It is a metric evaluators use to evaluate the capacity of a job to motivate. The model underlying the metric – Hackman and Oldham’s Job Characteristics Model, which principally posited that it is the job itself that determines motivation -- was developed to reflect the psychological state of the worker, characteristics of the job as well as characteristics on the part of workers that determine responses to jobs. It is frequently used by managers to redesign jobs to increase motivation.
It considers motivation in terms of five aspects, viz. autonomy, feedback, identity, significance, variety. These five factors are supposed to have bearing upon three psychological states – experienced meaningfulness, experienced responsibility for outcomes and knowledge of actual results. Meaningfulness is supposed to arise from three components: an appropriate level of variety in application of skills, ability to identify oneself with the task, and the significance of the task itself in terms of its wider impact. Responsibility is identified primarily in terms of independence and discretion in scheduling and determining procedure. Knowledge of outcomes results from feedback, possibly from any quarter of stakeholders, and both quantitative and qualitative.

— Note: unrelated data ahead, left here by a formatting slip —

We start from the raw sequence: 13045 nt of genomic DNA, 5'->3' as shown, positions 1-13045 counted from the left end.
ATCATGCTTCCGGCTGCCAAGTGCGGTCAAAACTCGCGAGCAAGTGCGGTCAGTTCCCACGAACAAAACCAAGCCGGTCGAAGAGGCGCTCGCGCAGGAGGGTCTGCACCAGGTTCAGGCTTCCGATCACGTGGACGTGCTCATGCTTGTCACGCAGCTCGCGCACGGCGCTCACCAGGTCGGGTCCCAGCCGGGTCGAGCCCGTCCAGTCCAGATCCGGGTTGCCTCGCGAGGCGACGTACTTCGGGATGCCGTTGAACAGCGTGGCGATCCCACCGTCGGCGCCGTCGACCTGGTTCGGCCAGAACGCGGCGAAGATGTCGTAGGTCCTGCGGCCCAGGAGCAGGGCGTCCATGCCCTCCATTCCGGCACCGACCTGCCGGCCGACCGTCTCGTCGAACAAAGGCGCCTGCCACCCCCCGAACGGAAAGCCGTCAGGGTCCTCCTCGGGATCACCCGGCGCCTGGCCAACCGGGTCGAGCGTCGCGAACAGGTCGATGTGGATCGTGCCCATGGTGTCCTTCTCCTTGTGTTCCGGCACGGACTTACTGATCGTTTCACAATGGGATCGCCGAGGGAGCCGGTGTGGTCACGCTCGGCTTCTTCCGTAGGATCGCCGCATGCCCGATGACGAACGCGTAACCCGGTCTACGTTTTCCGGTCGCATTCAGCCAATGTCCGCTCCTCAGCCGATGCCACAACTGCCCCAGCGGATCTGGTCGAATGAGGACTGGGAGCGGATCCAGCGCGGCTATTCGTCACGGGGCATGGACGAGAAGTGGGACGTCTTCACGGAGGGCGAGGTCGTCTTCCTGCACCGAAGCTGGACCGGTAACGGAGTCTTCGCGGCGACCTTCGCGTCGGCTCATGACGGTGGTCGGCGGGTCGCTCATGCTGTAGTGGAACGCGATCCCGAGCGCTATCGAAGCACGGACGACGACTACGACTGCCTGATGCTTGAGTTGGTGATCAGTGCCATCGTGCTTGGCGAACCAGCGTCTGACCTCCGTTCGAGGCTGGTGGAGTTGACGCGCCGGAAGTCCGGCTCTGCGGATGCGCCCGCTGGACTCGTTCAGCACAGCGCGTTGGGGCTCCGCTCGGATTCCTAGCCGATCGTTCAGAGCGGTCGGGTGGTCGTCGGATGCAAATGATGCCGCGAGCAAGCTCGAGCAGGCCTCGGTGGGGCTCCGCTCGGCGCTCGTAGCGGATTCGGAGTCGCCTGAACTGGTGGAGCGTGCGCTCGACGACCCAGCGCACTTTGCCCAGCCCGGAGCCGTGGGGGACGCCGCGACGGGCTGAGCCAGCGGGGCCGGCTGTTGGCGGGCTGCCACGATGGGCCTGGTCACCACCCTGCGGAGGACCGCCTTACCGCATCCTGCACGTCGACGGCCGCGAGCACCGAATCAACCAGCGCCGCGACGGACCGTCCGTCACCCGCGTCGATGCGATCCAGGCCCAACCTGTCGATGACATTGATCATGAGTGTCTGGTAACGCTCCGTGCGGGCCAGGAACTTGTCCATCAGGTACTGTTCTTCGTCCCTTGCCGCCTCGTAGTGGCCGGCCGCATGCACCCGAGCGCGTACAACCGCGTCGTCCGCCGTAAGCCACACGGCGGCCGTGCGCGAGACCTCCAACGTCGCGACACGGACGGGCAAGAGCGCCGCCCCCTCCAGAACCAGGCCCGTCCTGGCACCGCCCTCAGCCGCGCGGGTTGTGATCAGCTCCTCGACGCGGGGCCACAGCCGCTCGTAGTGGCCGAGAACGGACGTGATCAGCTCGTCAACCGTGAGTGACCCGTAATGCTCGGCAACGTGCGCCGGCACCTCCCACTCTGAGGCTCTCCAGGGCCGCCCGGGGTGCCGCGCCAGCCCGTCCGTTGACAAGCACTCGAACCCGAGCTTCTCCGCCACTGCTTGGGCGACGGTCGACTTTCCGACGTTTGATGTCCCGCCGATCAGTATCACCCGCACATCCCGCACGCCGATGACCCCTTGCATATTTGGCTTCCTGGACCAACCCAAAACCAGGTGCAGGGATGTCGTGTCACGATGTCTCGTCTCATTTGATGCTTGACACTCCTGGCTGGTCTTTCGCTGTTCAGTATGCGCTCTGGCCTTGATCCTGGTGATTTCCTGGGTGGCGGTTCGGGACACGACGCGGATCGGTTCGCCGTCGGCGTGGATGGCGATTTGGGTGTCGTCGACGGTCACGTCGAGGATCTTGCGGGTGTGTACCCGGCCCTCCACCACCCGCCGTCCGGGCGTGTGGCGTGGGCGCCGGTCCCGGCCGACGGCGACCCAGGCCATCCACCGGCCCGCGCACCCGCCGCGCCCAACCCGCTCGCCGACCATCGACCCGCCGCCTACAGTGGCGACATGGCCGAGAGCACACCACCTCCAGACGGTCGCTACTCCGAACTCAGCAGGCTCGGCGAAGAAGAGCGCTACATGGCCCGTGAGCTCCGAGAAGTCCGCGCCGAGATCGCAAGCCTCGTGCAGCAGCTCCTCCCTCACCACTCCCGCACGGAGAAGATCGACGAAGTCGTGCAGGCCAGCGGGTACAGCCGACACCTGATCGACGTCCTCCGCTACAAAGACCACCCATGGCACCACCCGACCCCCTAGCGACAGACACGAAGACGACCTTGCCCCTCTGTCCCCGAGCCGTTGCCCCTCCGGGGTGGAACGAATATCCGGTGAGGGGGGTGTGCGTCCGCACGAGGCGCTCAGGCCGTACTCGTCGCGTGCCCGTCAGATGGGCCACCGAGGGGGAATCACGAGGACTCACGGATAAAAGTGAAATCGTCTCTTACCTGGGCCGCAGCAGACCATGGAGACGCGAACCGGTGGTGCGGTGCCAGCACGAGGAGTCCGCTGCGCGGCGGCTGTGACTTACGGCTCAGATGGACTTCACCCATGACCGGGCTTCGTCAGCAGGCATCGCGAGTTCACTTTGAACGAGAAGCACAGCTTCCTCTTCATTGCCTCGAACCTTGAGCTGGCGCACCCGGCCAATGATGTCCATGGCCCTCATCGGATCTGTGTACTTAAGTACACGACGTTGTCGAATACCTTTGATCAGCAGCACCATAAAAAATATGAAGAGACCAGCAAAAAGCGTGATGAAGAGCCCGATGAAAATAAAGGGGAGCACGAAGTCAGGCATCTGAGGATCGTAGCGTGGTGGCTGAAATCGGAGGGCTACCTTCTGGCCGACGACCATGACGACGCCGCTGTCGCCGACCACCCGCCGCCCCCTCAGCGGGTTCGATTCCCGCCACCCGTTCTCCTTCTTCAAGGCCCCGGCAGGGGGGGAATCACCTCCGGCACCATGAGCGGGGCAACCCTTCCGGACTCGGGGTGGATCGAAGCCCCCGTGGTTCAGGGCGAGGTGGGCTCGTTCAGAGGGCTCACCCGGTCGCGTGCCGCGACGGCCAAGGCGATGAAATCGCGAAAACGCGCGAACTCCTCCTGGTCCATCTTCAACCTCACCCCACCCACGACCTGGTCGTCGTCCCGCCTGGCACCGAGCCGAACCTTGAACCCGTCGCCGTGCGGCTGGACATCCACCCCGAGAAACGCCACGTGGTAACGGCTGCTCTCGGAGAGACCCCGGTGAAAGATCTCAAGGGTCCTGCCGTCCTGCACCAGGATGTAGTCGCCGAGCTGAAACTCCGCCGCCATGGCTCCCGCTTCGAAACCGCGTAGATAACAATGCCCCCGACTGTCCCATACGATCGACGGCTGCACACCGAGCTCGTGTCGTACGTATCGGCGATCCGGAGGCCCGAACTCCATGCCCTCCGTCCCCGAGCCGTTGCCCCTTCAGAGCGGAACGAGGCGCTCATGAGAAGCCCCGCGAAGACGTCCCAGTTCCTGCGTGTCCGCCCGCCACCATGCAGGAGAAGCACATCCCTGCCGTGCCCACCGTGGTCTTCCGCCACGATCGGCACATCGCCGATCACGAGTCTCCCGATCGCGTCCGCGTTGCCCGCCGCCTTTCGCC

A highly motivating job, that is one with a high MPS, is one that maximizes the impact in terms of the three psychological states. The MPS is the multiplication of the meaningfulness, autonomy and feedback components. Should a job’s MPS be low, job rotation and job enrichment are avenues the HR management must take up. Employees in leadership roles are likelier to have higher MPS than those in line functions.